Acquired: Horse's previous owner
Posted Jan 30, 2019
I was lucky to share my life with an AQHA for 13 years. When she passed away, I had spent half my life with her. I had gotten her after her broodmare years when she was lightly trained. She could walk and trot but thought bolting was better than cantering. We had to retrain her on picking up leads and balancing. We did a lot of circles. Eventually, we went on to do dressage (Champions for Training Level in our circuit), dabbled in eventing, and later in her life she was game for anything. We did some english pleasure, hunter hack, halter. We did egg and spoon races, ride a buck, etc. Trail riding took some getting used to. When she was younger, the cross country course was out on the trails so she thought we were going cross country any time I took her on the trails. There were theatrics where she was mistaken for a Lipizzaner for her four off the grounds. Yet, put a young child on her and she became a picture perfect pony ride. She knew her rider and was a pro at gauging what could or could not be done. I could do just about anything with her and she'd give it a go. She ground tied like a pro - except when she wanted to go and get some grass. She could just wander the yard and eat, never leaving her little patch. Trimming whiskers, crawling underneath her for clipping; nothing phased her. She was truly a one of a kind horse.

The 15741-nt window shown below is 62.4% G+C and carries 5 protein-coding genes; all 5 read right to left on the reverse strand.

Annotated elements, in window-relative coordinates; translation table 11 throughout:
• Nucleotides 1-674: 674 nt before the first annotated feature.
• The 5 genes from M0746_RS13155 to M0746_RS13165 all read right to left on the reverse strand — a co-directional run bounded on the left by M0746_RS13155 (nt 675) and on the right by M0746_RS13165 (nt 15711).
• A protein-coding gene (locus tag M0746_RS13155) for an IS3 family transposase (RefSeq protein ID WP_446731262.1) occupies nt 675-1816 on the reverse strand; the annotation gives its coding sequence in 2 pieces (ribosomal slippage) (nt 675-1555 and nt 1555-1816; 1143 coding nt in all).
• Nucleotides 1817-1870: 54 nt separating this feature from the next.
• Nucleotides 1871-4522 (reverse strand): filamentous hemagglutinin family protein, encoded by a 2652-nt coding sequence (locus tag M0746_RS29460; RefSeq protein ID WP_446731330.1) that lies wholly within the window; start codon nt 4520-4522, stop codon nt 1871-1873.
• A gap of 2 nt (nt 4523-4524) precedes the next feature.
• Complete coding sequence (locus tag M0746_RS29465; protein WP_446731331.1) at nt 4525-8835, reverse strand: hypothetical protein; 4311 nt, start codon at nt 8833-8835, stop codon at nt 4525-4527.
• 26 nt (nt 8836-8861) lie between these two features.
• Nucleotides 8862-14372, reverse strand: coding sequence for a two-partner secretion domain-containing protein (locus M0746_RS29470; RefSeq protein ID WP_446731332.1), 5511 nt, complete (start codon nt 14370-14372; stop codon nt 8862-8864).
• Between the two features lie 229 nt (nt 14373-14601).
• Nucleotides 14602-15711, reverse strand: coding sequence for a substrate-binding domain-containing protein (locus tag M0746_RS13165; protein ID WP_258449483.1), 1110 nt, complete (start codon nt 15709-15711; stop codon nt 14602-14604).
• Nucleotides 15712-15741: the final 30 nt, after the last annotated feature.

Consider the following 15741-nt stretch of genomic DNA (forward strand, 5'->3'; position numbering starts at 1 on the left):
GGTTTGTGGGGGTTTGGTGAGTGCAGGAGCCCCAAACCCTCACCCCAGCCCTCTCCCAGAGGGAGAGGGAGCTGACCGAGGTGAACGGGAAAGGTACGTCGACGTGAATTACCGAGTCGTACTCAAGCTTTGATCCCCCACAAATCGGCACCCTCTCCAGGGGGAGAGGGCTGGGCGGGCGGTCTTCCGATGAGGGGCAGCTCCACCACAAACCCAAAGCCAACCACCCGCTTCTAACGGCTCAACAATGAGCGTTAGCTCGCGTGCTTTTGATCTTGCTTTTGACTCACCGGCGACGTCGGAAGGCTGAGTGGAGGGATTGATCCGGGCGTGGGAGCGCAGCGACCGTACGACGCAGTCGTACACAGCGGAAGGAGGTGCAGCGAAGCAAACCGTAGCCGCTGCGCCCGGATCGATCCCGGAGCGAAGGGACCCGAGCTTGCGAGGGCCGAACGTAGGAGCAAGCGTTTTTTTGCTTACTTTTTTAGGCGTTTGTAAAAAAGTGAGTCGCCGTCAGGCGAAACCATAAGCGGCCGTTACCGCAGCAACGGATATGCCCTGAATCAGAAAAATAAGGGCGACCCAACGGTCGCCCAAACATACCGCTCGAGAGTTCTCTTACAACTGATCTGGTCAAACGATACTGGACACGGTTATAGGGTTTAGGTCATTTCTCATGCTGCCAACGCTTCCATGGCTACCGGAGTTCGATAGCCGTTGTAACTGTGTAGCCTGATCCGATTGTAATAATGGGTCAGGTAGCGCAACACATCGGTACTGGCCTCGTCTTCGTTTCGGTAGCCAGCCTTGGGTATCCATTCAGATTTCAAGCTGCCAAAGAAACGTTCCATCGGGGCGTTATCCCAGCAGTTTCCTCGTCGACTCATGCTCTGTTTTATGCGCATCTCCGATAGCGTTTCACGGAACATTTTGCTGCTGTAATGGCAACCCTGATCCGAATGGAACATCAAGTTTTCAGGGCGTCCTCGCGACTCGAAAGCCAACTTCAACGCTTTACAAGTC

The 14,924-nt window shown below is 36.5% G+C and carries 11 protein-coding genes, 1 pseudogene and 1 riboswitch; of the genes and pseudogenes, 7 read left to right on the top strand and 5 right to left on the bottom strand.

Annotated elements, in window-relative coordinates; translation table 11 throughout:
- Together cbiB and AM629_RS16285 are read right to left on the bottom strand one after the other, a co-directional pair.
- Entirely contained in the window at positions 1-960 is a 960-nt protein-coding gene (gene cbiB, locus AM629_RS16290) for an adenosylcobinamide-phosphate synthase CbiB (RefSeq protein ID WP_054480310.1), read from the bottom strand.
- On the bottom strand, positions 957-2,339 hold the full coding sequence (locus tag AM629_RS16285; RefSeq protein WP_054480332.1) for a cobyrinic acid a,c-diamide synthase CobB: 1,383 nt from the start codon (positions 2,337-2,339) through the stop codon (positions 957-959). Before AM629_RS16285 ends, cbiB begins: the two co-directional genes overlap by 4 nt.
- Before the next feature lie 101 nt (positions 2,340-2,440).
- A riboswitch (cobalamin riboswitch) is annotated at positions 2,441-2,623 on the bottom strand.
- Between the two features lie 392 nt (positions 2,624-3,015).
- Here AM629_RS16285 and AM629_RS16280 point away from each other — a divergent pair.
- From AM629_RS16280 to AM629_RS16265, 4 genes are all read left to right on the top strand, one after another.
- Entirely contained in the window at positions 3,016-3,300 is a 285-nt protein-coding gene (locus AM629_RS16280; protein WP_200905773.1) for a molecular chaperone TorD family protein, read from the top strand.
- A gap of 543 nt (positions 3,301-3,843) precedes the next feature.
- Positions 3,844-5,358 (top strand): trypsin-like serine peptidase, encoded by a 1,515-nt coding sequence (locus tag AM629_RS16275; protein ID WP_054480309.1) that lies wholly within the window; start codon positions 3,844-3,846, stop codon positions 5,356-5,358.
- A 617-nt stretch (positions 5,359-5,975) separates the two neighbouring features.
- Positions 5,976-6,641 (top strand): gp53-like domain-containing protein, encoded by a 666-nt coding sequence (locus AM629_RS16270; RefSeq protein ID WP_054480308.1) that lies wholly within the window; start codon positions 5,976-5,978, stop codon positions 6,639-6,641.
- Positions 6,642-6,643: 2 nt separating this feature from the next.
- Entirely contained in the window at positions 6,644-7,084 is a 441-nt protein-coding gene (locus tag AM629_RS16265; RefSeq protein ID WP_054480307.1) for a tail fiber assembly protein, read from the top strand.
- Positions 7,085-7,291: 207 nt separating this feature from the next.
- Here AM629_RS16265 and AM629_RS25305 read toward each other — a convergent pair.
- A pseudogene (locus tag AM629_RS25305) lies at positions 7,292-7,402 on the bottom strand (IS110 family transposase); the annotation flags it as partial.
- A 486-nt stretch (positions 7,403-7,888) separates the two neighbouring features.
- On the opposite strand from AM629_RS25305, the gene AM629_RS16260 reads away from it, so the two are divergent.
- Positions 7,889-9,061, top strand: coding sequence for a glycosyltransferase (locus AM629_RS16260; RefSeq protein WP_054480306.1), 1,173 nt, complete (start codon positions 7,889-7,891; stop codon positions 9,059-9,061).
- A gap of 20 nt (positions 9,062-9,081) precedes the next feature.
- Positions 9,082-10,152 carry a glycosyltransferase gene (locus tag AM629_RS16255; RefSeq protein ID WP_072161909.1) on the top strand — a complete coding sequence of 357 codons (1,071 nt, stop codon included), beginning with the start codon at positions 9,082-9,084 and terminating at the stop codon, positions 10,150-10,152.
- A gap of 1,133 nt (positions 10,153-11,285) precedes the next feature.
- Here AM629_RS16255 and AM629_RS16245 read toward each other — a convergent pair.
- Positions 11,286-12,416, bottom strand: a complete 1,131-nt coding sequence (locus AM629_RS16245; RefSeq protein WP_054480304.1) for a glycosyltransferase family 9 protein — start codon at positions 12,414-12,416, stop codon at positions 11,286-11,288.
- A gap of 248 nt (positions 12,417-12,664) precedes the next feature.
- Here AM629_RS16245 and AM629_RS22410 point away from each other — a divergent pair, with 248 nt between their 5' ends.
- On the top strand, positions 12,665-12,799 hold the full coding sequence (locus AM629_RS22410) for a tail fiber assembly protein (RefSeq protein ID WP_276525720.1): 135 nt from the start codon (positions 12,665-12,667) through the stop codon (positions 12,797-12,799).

Except, she wasn't. I've known many people who have told me the same things about their AQHAs. They are just a steadfast, sturdy, game for anything breed. They're not the dead horses people tend to think of - I've met plenty with sass and go - but they also know their audience and will play toward that. Truly, an incredible and smart breed.